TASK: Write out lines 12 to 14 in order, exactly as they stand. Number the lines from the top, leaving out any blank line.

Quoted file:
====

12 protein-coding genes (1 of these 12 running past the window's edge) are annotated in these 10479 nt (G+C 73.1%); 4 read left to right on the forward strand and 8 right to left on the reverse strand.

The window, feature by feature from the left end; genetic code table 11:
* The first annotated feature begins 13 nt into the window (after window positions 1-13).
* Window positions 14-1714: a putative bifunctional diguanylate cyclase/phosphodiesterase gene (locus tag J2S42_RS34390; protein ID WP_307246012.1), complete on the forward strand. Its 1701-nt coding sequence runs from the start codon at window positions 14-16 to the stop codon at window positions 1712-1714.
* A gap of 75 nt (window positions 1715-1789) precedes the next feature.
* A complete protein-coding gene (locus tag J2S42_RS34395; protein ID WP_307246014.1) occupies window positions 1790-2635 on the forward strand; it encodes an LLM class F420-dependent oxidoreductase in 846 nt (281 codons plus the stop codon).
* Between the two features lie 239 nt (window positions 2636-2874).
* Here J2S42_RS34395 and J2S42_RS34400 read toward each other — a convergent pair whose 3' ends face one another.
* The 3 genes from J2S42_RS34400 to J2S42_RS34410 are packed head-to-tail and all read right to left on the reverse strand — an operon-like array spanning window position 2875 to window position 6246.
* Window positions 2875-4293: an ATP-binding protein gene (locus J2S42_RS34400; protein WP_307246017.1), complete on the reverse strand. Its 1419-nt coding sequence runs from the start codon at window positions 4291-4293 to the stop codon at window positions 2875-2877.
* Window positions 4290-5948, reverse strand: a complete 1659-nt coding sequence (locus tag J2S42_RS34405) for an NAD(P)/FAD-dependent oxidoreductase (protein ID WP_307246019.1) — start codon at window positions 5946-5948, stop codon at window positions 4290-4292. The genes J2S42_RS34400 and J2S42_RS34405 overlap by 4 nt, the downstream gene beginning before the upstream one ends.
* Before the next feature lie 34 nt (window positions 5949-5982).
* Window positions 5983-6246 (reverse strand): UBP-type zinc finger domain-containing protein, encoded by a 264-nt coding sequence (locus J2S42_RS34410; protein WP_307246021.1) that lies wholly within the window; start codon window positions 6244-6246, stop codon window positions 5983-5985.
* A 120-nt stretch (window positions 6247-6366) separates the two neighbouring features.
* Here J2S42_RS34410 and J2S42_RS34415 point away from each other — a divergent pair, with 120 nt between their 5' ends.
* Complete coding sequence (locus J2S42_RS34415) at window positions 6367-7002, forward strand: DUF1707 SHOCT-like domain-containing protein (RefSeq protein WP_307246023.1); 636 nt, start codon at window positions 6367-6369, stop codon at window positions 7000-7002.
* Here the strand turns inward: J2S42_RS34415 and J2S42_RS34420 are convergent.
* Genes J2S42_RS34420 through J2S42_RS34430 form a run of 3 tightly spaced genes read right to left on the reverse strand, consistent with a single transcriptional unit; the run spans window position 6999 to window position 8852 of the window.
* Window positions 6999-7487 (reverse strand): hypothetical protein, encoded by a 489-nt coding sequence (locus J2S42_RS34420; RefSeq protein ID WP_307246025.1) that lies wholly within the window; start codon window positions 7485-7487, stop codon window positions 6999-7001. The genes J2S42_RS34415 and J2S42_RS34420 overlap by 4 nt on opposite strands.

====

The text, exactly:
* Before the next feature lie 34 nt (window positions 5949-5982).
* Window positions 5983-6246 (reverse strand): UBP-type zinc finger domain-containing protein, encoded by a 264-nt coding sequence (locus J2S42_RS34410; protein WP_307246021.1) that lies wholly within the window; start codon window positions 6244-6246, stop codon window positions 5983-5985.
* A 120-nt stretch (window positions 6247-6366) separates the two neighbouring features.